Reciprocals, Exponents and RadicalsReference > Mathematics > TI-30X II
There is a special key just for squaring a number. It looks like this: x2. If you wanted to square the number 7, you would press 7, followed by the SQUARE button. Press ENTER to see the result.
But what if you want to raise seven to the third power, instead of squaring it? Well, this is almost as easy. Find the caret button (a caret looks like this:</strong>). Now press: 7 3 = and you will see the result: 343.
A reciprocal is a special power; it's a number raised to the -1 power. It's also what you get by swapping the numerator and denominator. There is a special key for reciprocals. It's the x-1 key.
So let's find the reciprocal of 5. We press 5 x-1 = , and we get an answer of 0.2.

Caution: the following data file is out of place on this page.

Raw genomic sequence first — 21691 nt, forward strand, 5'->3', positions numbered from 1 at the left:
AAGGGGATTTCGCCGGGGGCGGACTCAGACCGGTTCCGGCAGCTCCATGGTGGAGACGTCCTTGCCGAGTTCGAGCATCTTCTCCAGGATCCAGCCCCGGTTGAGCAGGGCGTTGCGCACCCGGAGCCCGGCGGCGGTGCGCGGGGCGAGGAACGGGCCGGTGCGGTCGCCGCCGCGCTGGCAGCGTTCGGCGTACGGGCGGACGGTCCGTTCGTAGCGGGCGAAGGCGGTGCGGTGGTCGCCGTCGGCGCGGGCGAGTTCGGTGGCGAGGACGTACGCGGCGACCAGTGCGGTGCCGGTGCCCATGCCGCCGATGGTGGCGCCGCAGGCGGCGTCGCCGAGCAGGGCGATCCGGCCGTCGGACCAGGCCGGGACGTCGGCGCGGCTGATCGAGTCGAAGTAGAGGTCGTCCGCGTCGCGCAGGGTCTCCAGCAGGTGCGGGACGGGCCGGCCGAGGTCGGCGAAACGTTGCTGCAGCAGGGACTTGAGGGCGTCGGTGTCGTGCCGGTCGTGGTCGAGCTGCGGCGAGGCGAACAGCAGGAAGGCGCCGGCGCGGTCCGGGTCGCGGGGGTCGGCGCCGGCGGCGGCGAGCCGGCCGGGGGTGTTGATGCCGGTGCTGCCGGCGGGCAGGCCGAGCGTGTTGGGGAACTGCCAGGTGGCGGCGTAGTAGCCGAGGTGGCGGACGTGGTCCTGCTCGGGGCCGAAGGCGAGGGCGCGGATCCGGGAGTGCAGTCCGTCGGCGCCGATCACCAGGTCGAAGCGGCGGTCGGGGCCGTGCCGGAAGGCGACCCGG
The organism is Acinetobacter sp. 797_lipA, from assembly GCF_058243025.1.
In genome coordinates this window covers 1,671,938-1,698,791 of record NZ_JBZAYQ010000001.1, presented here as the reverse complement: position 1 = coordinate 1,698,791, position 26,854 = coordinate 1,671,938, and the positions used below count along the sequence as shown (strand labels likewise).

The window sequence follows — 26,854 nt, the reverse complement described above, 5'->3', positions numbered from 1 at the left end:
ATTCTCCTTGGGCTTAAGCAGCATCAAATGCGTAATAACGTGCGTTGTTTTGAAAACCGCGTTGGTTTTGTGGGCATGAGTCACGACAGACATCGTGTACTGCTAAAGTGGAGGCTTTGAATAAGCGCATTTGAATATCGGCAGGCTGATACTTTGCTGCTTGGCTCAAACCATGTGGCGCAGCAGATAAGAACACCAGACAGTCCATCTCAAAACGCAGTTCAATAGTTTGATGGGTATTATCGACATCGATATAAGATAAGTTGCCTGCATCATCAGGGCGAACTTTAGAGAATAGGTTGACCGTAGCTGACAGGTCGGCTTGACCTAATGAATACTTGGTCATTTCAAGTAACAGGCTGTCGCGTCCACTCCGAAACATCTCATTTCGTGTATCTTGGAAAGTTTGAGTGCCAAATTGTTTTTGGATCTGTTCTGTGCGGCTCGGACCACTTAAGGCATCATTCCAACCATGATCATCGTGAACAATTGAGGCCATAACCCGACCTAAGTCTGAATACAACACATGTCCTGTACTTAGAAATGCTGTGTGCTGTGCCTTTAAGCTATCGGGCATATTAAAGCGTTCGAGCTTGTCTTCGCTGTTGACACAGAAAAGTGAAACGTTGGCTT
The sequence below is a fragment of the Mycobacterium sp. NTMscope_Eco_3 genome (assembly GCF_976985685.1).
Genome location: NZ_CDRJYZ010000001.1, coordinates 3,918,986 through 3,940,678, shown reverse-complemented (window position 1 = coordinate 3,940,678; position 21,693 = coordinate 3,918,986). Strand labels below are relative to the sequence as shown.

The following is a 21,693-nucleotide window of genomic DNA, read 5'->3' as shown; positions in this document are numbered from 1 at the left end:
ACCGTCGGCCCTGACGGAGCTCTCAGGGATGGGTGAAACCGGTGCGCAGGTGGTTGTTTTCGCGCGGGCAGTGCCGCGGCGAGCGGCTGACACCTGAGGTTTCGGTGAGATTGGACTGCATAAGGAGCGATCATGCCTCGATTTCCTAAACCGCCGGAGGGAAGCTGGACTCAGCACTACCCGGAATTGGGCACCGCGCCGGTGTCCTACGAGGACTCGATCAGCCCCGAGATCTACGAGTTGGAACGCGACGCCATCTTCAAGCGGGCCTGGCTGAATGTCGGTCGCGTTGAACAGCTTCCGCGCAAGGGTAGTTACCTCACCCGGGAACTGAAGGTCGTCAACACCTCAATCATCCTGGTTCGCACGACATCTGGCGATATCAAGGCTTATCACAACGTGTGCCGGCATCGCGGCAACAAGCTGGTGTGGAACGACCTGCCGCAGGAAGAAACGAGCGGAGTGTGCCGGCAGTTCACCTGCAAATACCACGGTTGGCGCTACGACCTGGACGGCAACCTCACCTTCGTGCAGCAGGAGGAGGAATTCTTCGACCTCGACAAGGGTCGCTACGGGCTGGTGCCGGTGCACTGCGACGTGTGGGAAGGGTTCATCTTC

There is also a special key for taking a square root. It's the 2nd function of the SQUARE button. If you want to take the square root of 81, press 2nd SQUARE 81 =, and the calculator will show you the result: 9.
I hope you noticed that there is an open parenthesis between the square root sign and the number 81. This means that until you put a close parenthesis, everything is considered to be part of the square root. If you never hit a close parenthesis, when you hit enter, the calculator assumes that you meant to put the parenthesis at the end of what you typed.
Why is this important? Consider the following:
Notice that in one of those I put a close parenthesis and in the other I didn't. Try entering both of those into your calculator. Do they give the same result?
Parentheses are important!
Can you take a cube root? Absolutely! Or a fourth root. Or a fifth root. You can even take 1/3 roots if you really wanted to!
Find the caret key, and notice that an x-root symbol is directly above it. You know what that means! It's the 2nd function.
So suppose you wanted the cube root of 64. Here is what you would type:
3 2nd 64 =
The result is 4.